Just like us, as computers get old they tend to slow down. It’s a fact of life pure and simple.
With computers it tends to be due to the hardware not keeping up with the new requirements of today’s applications (just try running later Windows or Office on a Pentium 4 and you’ll see what I mean). We tend to put up with the slow down until something finally gives out, a hard-drive or motherboard for instance, and then we buy a new one.
Well my Windows 10 development workstation was slowing down and while it’s a few years old now, it is still a pretty high spec – i7-3770 with 32GB RAM and SSDs – this thing used to fly.
But recently it was noticeable that it was taking longer to boot, applications like Visual Studio and SQL Management Studio seems to struggle to load and surfing the web was a bit of a grind.
I decided to reinstall from the ground up and make sure that I didn’t install anything that didn’t really need for development (like Steam!). I also decided that I was not going to reinstall my AntiVirus!!!
“Oh My God!” – I hear you shout. Are you insane? Don’t you know how many viruses there are out there and how quickly your system could be compromised?
Well, no I’m not insane (or at least I don’t think so) and yes I do know that there are a lot of viruses out there but I’m not just doing this without due thought and advice. I also (probably) wouldn’t consider junking it unless it had crossed the line in the number of areas.
Why do I think it’s a good idea to run without Anti-Virus?
I listen to a number of Podcasts and one of them is Security Now from the Twit Network. When someone with the knowledge, experience and understanding that Steve Gibson has says that he doesn’t use a third party Antivirus then there must be something in it.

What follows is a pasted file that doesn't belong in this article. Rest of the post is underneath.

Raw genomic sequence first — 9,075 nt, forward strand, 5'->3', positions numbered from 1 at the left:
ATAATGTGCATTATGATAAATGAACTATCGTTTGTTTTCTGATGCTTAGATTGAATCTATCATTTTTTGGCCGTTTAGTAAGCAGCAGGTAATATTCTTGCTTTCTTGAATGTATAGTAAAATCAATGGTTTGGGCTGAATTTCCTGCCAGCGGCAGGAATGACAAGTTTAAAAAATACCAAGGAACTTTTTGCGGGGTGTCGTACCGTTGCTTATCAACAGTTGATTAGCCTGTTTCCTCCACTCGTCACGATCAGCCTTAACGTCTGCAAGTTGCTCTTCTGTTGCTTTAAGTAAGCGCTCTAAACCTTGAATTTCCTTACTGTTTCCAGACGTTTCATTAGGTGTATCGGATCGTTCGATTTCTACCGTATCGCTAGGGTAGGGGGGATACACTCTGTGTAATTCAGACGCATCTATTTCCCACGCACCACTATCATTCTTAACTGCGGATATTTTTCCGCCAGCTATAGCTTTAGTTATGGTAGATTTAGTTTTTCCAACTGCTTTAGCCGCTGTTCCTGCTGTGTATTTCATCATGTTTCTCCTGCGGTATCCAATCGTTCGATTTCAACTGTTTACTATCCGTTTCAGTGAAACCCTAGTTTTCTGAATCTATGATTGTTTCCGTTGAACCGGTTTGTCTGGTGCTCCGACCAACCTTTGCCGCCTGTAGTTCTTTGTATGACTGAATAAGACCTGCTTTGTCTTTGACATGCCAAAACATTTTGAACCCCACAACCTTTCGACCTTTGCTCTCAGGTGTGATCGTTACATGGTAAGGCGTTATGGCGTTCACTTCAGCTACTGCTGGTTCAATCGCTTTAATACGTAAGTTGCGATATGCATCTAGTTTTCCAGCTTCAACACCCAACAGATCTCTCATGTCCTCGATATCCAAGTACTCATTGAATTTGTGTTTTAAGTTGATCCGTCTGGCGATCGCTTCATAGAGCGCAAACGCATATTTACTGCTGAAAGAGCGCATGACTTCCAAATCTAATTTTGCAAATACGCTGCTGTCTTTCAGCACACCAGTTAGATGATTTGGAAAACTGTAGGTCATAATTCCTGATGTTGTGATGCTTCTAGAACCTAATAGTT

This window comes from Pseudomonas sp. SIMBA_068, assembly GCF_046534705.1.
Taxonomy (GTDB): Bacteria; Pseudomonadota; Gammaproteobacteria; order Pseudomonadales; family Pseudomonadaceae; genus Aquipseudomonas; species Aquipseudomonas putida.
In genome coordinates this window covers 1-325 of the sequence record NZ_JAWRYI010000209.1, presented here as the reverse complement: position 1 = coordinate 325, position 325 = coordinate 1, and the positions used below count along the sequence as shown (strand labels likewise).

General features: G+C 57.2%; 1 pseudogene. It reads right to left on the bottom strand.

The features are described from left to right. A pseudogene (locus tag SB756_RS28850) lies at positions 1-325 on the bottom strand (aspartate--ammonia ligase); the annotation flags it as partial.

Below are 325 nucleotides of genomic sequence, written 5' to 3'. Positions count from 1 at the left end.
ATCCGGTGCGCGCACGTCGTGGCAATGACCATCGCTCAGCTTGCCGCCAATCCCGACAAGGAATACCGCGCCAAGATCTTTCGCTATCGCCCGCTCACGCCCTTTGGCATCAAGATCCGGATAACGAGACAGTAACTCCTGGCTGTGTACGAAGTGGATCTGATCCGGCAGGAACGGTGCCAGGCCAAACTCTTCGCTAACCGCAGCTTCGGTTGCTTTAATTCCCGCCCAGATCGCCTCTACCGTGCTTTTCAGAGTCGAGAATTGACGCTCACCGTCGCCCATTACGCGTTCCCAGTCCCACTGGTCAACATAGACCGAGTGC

What does Steve use? Well, as he is running Windows 7, Steve is using the built-in Security Essentials (it’s Defender in Windows 10). Yep – he’s using what comes in the box! And the reason for that is that third party Anti-Virus is incredibly invasive and has to inject code deep into the Operating System. This, perversely, increases the attack surface for malicious code. Bugs in products like Symantec/Norton have exposed users to a greater risk of infection while users believed themselves to be safe. I’m not even going to being talking about Kaspersky!
In the 10 years or so that I’ve been using my current Anti-Virus application, Avast, I’ve only had about half a dozen warnings about suspect files – and there is no reason to believe that Defender would not have detected the same files or whether they were actually malicious (I get a number of false positive alerts when I’m compiling code in Visual Studio – and I don’t write viruses!). I tend not to surf around in the darker parts of the web and am pretty careful about what I install.
So, I’m not running without Anti-Virus – just without third party Anti-Virus.
What lines did Avast do to push me down this road?
Well, there are a couple of reasons really:
Recently it has been getting in the way of my work.
Running a WebAPI application in IIS on the workstation and accessing it from the iPhone simulator on the iMac was never a problem. So when I started getting ‘Failed Connection’ errors I assumed it was a configuration issue or a coding error. After an hour or so of debugging I find that Avast is blocking requests to IIS – which it has never done before. Turning the firewall off confirmed the problem – I just had to remember to do it again when I was next accessing the WebAPI from another system.
Other applications failed to start with the Avast firewall engaged (when they had played well together in the past) and efforts to resolve the problem by Repair/Reinstall all failed.
But the big thing that did it for me? The real big step over that line we call privacy was when I logged onto my internet banking and Avast displayed this:
Now call me a member of the tin-helmet brigade if you like but when I access my online banking over a secure connection I find it a bit disconcerting when something says “I can see what you are doing!”.
It was a reminder to me that like most (all?) third-party AV products out there, Avast can intercept and analyse traffic being sent over a secure connection through my browser. To do so it has install a trusted root certificate on my computer which means it can act as a ‘man in the middle’ – intercepting my traffic, checking it and then passing it on.
Why install racing harnesses in your car when the built-in seat belts will keep you just as safe in normal use?